4. Credit card lending.
5. Other consumer loans.
6. Other loans.
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One of the key contributions of the CGAR was that in both 2011 and 2012 the CCAR required banks to submit the results of their own scenarios, both baseline and stress, not just supervisory stress test results. The Fed also reported dollar pre-provision net revenue (PPNR), gains and losses on available-for-sale and held-to-maturity securities, and trading and counterparty losses for the six institutions with the largest trading portfolios. These firms were required to conduct the trading book stress test. The numbers that were reported were supervisory estimates, not bank estimates, of losses under the stress scenario.
In contrast, the 2011 European Banking Authority (EBA) Irish and 2011 EBA European wide stress tests, both disclosed after the CCAR, contained considerable detail. In the Irish case, the report contained a comparison of bank and third party estimates of losses. The EBA data was available in electronic, downloadable form. Ireland needed credibility, having passed the Committee of European Bank Supervisors (CEBS) stress test in July 2010 only to need considerable aid four months later. In general, the faith in European supervisors was harmed and only by disclosing detailed information on bank-by-bank, asset-class, country, and maturity bucket basis could the market interpret the data and draw its own conclusions about individual bank risks. Figure 2 summarizes the differences among the various stress test regimes.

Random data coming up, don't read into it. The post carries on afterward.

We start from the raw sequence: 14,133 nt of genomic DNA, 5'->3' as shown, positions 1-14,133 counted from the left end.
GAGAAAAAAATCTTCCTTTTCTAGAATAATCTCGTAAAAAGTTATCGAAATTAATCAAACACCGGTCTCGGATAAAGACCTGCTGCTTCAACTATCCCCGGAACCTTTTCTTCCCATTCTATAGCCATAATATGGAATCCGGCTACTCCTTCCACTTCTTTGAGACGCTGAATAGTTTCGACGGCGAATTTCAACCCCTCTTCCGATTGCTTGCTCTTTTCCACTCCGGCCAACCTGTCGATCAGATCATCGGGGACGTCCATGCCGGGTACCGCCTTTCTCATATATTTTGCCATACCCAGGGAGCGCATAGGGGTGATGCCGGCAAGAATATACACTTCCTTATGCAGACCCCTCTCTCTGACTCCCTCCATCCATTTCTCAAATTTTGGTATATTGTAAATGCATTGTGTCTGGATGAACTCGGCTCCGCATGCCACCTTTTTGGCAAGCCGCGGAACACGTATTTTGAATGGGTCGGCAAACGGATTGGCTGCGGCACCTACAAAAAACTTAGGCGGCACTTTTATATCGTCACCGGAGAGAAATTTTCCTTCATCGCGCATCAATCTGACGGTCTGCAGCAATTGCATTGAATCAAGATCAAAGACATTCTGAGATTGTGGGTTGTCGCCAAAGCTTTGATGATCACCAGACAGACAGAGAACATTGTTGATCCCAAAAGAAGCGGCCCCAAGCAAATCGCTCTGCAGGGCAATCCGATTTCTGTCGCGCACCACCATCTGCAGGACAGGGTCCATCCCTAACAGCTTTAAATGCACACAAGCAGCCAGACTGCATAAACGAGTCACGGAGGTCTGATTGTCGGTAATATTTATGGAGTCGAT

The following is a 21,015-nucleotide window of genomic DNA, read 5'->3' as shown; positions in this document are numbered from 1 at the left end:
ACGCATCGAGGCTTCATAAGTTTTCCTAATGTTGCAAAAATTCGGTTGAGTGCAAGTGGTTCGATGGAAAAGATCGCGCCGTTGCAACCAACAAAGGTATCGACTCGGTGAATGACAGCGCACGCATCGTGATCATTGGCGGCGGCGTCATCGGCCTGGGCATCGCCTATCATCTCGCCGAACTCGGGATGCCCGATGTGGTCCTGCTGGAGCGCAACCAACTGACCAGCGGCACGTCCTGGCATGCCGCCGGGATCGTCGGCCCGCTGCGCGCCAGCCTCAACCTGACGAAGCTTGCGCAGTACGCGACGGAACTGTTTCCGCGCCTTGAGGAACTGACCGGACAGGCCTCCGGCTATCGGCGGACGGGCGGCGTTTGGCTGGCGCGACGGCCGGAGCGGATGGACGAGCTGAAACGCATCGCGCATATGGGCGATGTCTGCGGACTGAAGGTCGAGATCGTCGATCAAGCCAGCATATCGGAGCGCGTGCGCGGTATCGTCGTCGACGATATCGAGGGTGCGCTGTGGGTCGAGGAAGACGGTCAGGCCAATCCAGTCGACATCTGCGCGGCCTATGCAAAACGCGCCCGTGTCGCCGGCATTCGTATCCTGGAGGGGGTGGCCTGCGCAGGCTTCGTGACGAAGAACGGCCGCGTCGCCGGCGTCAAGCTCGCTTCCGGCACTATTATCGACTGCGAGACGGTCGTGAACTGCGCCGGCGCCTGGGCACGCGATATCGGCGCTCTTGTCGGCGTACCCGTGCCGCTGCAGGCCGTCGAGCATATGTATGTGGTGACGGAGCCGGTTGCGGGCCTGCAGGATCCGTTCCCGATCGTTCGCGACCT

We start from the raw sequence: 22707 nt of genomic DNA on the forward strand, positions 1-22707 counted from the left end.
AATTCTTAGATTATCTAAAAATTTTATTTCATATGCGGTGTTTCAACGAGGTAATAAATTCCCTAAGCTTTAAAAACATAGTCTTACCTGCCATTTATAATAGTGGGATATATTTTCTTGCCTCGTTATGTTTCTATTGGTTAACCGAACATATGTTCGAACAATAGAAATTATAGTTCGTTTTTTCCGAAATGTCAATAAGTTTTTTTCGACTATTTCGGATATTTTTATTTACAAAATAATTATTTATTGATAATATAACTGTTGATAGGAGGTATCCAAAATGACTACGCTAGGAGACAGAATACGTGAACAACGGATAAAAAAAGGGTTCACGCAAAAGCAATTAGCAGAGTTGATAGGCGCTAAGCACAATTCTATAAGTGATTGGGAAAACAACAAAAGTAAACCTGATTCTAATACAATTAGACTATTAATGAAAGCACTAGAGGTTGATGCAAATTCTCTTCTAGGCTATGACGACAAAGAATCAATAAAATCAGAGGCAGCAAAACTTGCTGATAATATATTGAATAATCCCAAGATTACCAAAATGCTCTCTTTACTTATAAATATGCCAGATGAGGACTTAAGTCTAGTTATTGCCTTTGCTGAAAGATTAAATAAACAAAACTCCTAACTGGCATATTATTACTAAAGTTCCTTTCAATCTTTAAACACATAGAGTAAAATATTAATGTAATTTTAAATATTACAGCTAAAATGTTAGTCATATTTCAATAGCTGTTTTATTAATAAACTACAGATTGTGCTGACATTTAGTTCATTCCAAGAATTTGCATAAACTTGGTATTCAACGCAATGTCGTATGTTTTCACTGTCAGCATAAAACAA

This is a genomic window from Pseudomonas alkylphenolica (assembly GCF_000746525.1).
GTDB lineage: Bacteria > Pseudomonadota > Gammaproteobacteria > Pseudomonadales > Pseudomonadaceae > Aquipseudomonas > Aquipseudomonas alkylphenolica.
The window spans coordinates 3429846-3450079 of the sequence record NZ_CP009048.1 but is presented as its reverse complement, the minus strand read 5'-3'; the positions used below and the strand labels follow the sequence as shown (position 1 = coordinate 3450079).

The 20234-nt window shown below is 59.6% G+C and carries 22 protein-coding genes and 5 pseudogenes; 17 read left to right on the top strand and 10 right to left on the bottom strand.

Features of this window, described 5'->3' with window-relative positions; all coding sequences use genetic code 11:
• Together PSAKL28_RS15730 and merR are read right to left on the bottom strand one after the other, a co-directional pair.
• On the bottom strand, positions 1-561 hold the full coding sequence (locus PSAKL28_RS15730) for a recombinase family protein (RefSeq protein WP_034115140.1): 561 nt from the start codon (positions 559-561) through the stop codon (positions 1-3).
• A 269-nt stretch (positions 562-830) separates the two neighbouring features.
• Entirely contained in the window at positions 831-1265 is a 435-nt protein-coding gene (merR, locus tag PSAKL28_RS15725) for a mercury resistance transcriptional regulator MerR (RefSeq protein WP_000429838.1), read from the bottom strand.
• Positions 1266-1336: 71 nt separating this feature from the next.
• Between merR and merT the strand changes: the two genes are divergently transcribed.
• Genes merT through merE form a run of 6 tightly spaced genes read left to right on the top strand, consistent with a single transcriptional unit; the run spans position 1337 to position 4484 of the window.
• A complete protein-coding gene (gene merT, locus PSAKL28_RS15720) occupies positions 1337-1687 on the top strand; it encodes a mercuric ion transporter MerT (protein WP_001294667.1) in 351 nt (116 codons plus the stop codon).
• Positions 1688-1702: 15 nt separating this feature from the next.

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Figure 2: Comparison of Macro-prudential Stress Tests